A review of tonight’s “Men of a Certain Age” coming up just as soon as I get a little time in the bounce house…
The first time Fienberg and I discussed “Men” on the podcast, he said the show felt like the wrong length to him – that, just as its tone is somewhere between sitcom and drama, episodes generally had more story than a 21-minute (without commercials) sitcom timeslot, and not enough for the 40 or so minutes of a drama. And, indeed, the show was originally pitched to pay cable, where Mike Royce, Ray Romano and company would have been able to tell 28 or 29 minutes of story, which – even as a fan of the show in its current format – would probably be ideal.
But every now and then, “Men” will do an episode like “A League of Their Owen” – which just might be my favorite installment of the series to date – where the added time turns out to be a huge bonus.
Simply put, a 20 or even 30-minute version of this show doesn’t have nearly the amount of time to devote to the softball sequence and its many permutations. That, or it doesn’t have enough time to properly set up all the conflicts – the feud service and sales, Joe trying to deal with his father and his gambling addiction and Michelle all in the same afternoon, Terry having just blown off his young girlfriend and her parents after finally recognizing that he’s too old for this, etc. But at this length, there’s time to set everything up, and to let the game (and sidelines like Joe monitoring the Cubs game and both Erin and Stella arriving with very different messages for Terry) play out fully, and effectively.
The game sequence is the culmination of everything that makes “Men” one of my favorite shows. I can’t always capture what it is, but at least now I have an obvious sample episode.
Things start off in that mortifying place the show often goes to, with the team sucking wind and Maria accidentally outing Owen’s arrangement with the service guys. But then Owen falls down on his way to first base, and all that frustration that Owen Thoreau Jr. carries inside him comes flooding out in a torrent of self-loathing profanity, and it’s funny, and it’s sad, and it’s something that all the people at the dealership can empathize with and rally behind. Owen may be their ineffective daddy’s boy of a boss, but he’s also THEIR boss, and a human being, and we either all hang together or we all hang separately, you know?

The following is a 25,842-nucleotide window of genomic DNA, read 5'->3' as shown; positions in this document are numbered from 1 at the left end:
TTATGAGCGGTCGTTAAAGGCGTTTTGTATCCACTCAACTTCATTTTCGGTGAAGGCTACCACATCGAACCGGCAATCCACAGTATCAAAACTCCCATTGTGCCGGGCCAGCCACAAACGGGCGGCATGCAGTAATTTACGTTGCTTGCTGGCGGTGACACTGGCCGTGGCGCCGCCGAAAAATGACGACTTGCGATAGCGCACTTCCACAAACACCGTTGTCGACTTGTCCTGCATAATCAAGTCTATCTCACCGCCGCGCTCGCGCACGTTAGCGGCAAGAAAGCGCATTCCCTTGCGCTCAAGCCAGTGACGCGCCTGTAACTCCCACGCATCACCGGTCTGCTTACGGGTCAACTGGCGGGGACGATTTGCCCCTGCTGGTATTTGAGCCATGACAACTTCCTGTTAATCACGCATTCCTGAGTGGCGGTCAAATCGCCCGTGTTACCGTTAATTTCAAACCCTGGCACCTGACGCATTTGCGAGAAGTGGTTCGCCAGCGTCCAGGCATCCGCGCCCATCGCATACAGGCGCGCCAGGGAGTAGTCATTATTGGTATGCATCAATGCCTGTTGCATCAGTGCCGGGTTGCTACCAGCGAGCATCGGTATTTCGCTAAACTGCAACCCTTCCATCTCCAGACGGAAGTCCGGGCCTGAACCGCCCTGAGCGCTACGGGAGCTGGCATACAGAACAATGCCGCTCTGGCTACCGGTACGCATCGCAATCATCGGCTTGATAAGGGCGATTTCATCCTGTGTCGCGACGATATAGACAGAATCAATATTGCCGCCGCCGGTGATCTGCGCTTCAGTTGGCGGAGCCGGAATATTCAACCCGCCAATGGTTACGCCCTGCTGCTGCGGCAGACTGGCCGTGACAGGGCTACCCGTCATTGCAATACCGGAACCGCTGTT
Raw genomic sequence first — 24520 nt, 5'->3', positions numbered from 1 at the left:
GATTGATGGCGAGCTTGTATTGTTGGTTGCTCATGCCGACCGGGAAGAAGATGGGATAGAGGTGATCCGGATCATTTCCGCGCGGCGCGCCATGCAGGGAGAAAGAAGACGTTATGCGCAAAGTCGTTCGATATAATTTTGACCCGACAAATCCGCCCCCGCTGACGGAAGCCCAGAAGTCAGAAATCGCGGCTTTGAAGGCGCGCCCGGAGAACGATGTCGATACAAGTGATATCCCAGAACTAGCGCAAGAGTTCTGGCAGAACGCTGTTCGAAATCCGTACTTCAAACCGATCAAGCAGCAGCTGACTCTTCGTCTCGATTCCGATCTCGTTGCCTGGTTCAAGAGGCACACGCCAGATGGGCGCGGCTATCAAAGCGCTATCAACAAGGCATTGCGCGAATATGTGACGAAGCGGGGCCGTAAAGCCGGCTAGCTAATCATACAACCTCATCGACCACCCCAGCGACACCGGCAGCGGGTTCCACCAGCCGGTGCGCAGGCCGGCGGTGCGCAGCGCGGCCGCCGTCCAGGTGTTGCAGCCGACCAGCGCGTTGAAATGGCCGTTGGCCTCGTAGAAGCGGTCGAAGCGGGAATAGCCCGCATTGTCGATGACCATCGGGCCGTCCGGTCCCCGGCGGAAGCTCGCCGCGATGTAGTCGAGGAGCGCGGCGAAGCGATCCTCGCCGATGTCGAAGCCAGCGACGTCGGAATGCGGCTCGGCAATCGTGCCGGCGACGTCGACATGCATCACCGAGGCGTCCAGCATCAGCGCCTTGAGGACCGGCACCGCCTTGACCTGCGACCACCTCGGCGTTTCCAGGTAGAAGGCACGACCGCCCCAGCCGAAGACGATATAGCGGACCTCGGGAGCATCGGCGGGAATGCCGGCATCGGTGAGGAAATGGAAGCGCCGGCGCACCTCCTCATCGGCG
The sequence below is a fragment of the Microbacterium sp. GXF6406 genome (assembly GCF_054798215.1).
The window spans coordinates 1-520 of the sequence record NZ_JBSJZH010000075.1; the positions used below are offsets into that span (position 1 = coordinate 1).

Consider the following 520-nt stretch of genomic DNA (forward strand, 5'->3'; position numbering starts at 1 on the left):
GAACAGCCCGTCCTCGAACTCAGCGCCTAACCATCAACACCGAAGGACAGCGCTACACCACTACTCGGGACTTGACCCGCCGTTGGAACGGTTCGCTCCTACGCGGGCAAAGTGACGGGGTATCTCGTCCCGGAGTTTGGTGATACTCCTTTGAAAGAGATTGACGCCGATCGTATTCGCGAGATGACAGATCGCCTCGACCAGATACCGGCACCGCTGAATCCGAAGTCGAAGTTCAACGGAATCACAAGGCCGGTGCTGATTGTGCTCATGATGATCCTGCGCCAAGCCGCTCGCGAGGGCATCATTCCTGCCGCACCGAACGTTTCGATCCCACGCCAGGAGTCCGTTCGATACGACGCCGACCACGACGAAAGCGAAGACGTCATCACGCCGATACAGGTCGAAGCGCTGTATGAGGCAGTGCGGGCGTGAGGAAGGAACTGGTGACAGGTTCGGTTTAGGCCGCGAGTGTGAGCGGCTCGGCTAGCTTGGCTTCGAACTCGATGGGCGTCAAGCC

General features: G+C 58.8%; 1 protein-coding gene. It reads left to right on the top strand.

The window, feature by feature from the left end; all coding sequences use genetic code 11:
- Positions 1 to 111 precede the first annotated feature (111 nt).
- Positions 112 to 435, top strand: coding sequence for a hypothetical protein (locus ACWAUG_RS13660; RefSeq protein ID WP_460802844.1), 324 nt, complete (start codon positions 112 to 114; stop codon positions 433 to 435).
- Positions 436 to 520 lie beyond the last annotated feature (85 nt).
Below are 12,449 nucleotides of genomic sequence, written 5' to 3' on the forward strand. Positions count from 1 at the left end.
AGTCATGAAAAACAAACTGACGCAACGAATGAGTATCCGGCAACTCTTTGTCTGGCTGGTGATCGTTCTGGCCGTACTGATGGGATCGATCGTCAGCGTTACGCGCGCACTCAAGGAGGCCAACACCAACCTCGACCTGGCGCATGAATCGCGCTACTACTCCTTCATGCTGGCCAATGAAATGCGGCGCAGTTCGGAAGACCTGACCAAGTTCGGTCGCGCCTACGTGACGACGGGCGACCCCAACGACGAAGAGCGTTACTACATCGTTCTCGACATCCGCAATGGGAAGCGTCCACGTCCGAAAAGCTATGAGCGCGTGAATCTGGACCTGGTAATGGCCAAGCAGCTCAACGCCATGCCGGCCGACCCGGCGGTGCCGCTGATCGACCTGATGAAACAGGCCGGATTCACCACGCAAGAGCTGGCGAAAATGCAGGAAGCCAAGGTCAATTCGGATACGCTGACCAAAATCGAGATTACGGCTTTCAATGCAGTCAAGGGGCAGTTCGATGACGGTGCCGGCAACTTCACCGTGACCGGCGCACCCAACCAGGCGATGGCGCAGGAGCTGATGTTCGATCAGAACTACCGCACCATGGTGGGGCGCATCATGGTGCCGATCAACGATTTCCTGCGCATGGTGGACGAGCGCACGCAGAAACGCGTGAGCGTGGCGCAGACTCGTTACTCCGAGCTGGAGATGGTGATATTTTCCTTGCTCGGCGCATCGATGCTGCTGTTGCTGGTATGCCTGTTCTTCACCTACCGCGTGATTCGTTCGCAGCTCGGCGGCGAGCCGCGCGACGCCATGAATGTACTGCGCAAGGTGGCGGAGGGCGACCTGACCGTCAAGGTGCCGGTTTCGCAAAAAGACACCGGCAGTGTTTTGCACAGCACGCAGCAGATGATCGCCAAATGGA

And so by accident, Owen provides the motivation and glue to the dealership that Senior hoped he would by giving him the softball job, and things get inspiring in that classic underdog sports movie(*) way, and they also get silly (Lawrence and Dale both banging on Lawrence’s cup while talking trash to Marcus), and then surprisingly romantic(**) with the arrival of Erin.
(*) I should note that Brian White, who plays Marcus, is a former pro football player, and as such has a few sporting roles on his resume already. I’ve always been a sucker for “Mr. 3000,” with White as the selfish modern-day superstar who learns a predictable but effective lesson about teamwork and leadership from Bernie Mac. Very underrated movie. That, or my usual underdog sports movie addiction blinds it to any flaws.
(**) I swear, the last time I reacted that way to a surprise appearance by one half of a potential couple was when Dawn comes back to the Christmas party in “The Office” UK’s finale. I hadn’t expected Erin to turn up again (and was lucky enough no to notice Melinda McGraw’s name in the guest credits), and certainly not giving Terry another shot. But these last few episodes had illustrated just how much the relationship had come to matter to him, and therefore it mattered to me. I haven’t watched the season’s final three episodes yet, so I don’t know whether they’ll be happily ever after, but the fact that Erin stayed after Stella’s appearance and seemed mostly amused by it has to be a good sign, no?
Because of the kind of show this is, and the kind of men it’s about, it’s rare we get an hour that ends as positively as this one. The dealership beats Scarpulla (and Owen finally gets cheers in a sales meeting), Terry gets Erin back, Michelle and Artie’s combined visit doesn’t end in disaster, Joe wins his bet (though the fact that he’s still fake-gambling is pretty bad), etc.
You don’t want every episode to be like this, because then it doesn’t matter if events are always 90% positive. But when they try something like this on occasion, it can work like gangbusters, which “A League of Their Owen” absolutely did.
What did everybody else think?